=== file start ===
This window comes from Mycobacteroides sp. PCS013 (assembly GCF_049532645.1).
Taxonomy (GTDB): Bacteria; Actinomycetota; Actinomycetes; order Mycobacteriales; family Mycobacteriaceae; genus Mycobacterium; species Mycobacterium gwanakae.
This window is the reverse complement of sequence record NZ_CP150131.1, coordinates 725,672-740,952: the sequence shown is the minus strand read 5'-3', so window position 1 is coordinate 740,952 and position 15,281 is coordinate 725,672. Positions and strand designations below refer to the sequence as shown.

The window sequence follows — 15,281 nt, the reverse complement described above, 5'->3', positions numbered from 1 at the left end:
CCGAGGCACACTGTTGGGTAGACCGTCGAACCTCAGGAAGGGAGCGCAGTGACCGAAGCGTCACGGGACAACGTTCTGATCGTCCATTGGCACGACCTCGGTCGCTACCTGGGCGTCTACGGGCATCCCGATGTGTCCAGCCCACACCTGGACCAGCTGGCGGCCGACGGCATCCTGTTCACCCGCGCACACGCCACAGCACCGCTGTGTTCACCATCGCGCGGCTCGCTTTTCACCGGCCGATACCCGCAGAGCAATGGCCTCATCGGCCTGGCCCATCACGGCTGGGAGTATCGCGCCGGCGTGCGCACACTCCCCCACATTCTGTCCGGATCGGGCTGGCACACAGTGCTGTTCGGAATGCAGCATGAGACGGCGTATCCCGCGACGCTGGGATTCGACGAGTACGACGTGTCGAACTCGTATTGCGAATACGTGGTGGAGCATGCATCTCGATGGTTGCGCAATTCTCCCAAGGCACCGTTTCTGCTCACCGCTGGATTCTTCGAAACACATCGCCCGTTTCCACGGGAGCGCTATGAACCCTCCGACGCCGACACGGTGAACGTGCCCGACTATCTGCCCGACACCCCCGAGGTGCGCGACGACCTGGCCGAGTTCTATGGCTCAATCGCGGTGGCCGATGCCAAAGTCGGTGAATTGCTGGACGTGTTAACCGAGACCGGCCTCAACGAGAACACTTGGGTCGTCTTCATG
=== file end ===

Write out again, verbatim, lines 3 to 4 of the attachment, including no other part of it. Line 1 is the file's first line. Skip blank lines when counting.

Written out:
This window is the reverse complement of sequence record NZ_CP150131.1, coordinates 725,672-740,952: the sequence shown is the minus strand read 5'-3', so window position 1 is coordinate 740,952 and position 15,281 is coordinate 725,672. Positions and strand designations below refer to the sequence as shown.

The window sequence follows — 15,281 nt, the reverse complement described above, 5'->3', positions numbered from 1 at the left end: